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TNA says PM’s meeting is not a substitute for reconvening of Parliament

NO SUBSTITUTE FOR PARLIAMENT – TNA leader R Sampanthan hands over statement to Prime Minister Mahinda Rajapaksa before the meeting on May 4, 2020 at Temple Trees

ECONOMYNEXT – The Tamil National Alliance has stated that although it has attended the meeting called by Prime Minister Mahinda Rajapaksa on May 4, it is not and cannot be a substitute for the convening of Parliament.

A statement signed by TNA leader R Sampanthan said  the party is of “the firm view that the Parliament must be convened as stated in our joint statement to deal with several constitutional and legal issues that have arisen, which Parliament alone can deal with.”

The TNA was the only opposition party present in the meeting at Temple Trees today as the JVP and the two factions of the United National Party boycotted the Prime Minister’s gathering.

It was attended by the constituent parties of the alliance led by the ruling Sri Lanka Nidahas Podujana Peramuna.

Independent former MPs such as Athureliye Rathana Thero and a number of former MPs who are currently out of active politics were present.

Among the attendees was former President Maithripala Sirisena, now an alliance partner of the SLNPP.

Sampanthan in his letter presented to the Prime Minister at the meeting and released to the media said that an appeal was made to the President by the TNA and other opposition political parties for Parliament to be reconvened by up to now the response has been negative.

It was in this background that the PM invited all Members of the dissolved Parliament to a meeting at Temple Trees on Monday the 4th.

The TNA pointed out that the country and the people are facing a “grave crisis,” because of the escalating COVID 19 pandemic.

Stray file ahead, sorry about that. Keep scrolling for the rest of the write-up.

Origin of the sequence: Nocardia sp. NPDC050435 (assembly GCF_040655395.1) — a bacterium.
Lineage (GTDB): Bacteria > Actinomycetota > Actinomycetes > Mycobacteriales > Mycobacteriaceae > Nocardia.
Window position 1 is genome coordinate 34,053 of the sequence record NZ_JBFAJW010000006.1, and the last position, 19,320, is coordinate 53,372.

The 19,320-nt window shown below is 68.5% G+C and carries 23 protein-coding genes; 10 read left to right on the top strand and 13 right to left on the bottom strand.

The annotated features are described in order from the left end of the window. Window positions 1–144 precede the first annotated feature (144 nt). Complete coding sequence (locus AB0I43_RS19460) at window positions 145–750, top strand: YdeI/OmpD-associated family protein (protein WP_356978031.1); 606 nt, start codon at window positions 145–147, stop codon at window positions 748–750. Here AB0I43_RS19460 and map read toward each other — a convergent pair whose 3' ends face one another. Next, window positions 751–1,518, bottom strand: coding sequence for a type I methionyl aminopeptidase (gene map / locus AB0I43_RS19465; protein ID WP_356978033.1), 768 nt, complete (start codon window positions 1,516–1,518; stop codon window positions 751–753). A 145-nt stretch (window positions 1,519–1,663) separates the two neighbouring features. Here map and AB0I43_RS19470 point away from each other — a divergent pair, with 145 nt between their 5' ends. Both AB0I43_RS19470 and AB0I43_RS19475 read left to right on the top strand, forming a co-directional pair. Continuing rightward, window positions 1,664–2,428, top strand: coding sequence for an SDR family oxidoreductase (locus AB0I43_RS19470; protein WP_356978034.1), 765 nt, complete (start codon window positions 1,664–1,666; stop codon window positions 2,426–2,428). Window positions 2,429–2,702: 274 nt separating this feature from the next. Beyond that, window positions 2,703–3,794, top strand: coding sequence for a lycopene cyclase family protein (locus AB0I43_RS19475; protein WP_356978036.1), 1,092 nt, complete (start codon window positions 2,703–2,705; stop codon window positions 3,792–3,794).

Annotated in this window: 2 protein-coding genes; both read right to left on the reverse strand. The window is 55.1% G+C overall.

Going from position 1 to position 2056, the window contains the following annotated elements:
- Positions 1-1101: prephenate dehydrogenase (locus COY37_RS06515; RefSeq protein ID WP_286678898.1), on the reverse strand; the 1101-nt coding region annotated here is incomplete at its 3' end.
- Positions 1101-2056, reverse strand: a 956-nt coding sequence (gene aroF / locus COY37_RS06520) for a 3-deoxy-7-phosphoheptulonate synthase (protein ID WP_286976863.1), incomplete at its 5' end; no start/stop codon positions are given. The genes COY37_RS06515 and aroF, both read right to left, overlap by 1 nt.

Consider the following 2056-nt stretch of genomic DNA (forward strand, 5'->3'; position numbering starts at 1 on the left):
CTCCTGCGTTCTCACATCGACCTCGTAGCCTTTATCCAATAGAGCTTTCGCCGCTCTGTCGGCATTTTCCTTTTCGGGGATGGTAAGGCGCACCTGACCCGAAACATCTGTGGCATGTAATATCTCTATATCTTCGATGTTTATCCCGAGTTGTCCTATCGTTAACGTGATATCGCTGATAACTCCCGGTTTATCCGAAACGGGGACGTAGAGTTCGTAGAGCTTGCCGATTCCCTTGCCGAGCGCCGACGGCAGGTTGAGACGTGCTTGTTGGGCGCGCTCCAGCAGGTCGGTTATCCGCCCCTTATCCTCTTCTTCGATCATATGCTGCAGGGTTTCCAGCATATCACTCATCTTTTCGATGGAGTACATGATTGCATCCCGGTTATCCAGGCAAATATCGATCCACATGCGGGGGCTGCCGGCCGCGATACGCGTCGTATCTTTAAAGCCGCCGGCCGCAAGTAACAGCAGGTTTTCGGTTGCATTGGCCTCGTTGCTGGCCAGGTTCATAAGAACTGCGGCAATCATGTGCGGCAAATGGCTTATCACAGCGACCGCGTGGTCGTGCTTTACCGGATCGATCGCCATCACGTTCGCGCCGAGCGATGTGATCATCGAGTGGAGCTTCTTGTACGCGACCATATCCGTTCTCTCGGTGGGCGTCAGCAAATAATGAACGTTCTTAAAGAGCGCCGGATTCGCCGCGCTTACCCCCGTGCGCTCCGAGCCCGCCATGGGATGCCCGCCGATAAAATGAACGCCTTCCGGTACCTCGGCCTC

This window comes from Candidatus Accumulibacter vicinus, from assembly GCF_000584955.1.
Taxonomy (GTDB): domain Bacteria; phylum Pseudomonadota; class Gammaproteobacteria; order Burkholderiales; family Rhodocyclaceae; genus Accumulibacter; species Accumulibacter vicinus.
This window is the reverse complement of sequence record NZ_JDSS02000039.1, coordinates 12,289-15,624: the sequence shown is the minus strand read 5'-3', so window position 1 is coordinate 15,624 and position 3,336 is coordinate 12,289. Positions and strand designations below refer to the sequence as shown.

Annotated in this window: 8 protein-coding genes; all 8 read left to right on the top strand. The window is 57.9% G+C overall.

“There is a legitimate fear amongst the people that it could further escalate with grave consequences, and the Country’s united efforts are needed in this regard,” the TNA said.

Sampanthan recalled that over the past 25 years the people in successive elections have rejected the 1978 constitution and in 2015, Parliament resolved to form a constitutional assembly and amended the constitution.

“All political parties were represented in the several committees established, there was substantial consensus, Reports of the committees were filed in the Constitutional Assembly, the process reached its final stages, when it stalled until the dissolution of Parliament,” he said.

“We have decided that we need to attend the Meeting with the Prime Minister, because all these issues outlined above need to be addressed and to clearly indicate that we are prepared to extend our co-operation to the resolution of these issues in a reasonable and acceptable manner in the interests of the Country and all its People,” Sampanthan said. (Colombo May 4, 2020)

Reported by Arjuna Ranawana